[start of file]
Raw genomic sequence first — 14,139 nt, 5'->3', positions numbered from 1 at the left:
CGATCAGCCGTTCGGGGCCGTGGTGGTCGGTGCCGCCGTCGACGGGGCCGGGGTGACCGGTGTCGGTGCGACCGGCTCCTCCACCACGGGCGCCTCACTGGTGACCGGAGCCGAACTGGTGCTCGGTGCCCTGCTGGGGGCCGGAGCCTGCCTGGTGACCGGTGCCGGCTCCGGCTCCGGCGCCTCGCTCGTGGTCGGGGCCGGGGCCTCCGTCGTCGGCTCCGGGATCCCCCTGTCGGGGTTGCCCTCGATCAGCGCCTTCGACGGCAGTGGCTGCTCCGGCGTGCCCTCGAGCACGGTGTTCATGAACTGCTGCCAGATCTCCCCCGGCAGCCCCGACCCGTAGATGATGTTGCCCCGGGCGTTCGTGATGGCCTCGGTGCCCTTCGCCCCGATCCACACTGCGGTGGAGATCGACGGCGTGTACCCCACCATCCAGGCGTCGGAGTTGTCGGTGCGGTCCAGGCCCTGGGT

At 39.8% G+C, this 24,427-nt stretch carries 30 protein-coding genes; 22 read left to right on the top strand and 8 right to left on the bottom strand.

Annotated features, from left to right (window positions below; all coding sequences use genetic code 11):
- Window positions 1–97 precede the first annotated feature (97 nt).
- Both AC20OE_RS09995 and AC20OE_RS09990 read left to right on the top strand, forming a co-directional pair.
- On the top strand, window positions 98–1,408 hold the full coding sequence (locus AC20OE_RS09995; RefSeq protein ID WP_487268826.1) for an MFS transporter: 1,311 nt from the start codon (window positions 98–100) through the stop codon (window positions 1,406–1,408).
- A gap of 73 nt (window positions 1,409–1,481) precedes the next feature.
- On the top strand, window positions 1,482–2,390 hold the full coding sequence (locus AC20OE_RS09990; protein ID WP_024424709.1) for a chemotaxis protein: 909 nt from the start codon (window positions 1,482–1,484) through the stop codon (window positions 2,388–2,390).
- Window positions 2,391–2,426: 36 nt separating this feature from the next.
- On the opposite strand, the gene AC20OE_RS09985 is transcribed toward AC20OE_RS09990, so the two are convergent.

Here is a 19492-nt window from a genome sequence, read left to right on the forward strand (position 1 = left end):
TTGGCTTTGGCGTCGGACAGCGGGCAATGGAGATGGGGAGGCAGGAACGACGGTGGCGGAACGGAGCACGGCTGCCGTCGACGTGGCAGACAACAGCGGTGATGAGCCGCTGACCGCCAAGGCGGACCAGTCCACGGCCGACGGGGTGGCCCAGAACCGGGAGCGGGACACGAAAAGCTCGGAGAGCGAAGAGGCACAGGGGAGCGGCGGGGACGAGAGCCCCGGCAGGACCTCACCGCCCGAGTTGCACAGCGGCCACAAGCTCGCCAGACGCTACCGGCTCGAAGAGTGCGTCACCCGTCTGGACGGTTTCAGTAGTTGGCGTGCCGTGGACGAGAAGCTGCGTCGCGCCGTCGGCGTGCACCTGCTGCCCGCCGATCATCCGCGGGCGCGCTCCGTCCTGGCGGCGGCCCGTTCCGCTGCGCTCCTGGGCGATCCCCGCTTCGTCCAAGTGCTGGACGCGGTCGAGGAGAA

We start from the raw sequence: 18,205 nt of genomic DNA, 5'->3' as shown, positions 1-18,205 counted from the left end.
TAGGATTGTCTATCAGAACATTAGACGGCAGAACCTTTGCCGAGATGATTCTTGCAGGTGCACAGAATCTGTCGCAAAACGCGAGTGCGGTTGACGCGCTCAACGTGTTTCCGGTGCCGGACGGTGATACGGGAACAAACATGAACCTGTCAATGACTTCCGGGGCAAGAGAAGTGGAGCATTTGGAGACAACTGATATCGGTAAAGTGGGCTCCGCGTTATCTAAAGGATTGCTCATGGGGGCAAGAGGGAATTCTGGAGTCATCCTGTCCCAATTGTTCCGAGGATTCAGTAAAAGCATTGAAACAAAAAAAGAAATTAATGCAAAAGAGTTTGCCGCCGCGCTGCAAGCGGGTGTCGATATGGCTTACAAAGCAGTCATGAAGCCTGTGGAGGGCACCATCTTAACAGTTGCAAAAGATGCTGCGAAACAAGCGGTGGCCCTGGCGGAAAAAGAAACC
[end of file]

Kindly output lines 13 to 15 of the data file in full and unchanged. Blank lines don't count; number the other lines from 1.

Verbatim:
TTGGCTTTGGCGTCGGACAGCGGGCAATGGAGATGGGGAGGCAGGAACGACGGTGGCGGAACGGAGCACGGCTGCCGTCGACGTGGCAGACAACAGCGGTGATGAGCCGCTGACCGCCAAGGCGGACCAGTCCACGGCCGACGGGGTGGCCCAGAACCGGGAGCGGGACACGAAAAGCTCGGAGAGCGAAGAGGCACAGGGGAGCGGCGGGGACGAGAGCCCCGGCAGGACCTCACCGCCCGAGTTGCACAGCGGCCACAAGCTCGCCAGACGCTACCGGCTCGAAGAGTGCGTCACCCGTCTGGACGGTTTCAGTAGTTGGCGTGCCGTGGACGAGAAGCTGCGTCGCGCCGTCGGCGTGCACCTGCTGCCCGCCGATCATCCGCGGGCGCGCTCCGTCCTGGCGGCGGCCCGTTCCGCTGCGCTCCTGGGCGATCCCCGCTTCGTCCAAGTGCTGGACGCGGTCGAGGAGAA

We start from the raw sequence: 18,205 nt of genomic DNA, 5'->3' as shown, positions 1-18,205 counted from the left end.
TAGGATTGTCTATCAGAACATTAGACGGCAGAACCTTTGCCGAGATGATTCTTGCAGGTGCACAGAATCTGTCGCAAAACGCGAGTGCGGTTGACGCGCTCAACGTGTTTCCGGTGCCGGACGGTGATACGGGAACAAACATGAACCTGTCAATGACTTCCGGGGCAAGAGAAGTGGAGCATTTGGAGACAACTGATATCGGTAAAGTGGGCTCCGCGTTATCTAAAGGATTGCTCATGGGGGCAAGAGGGAATTCTGGAGTCATCCTGTCCCAATTGTTCCGAGGATTCAGTAAAAGCATTGAAACAAAAAAAGAAATTAATGCAAAAGAGTTTGCCGCCGCGCTGCAAGCGGGTGTCGATATGGCTTACAAAGCAGTCATGAAGCCTGTGGAGGGCACCATCTTAACAGTTGCAAAAGATGCTGCGAAACAAGCGGTGGCCCTGGCGGAAAAAGAAACC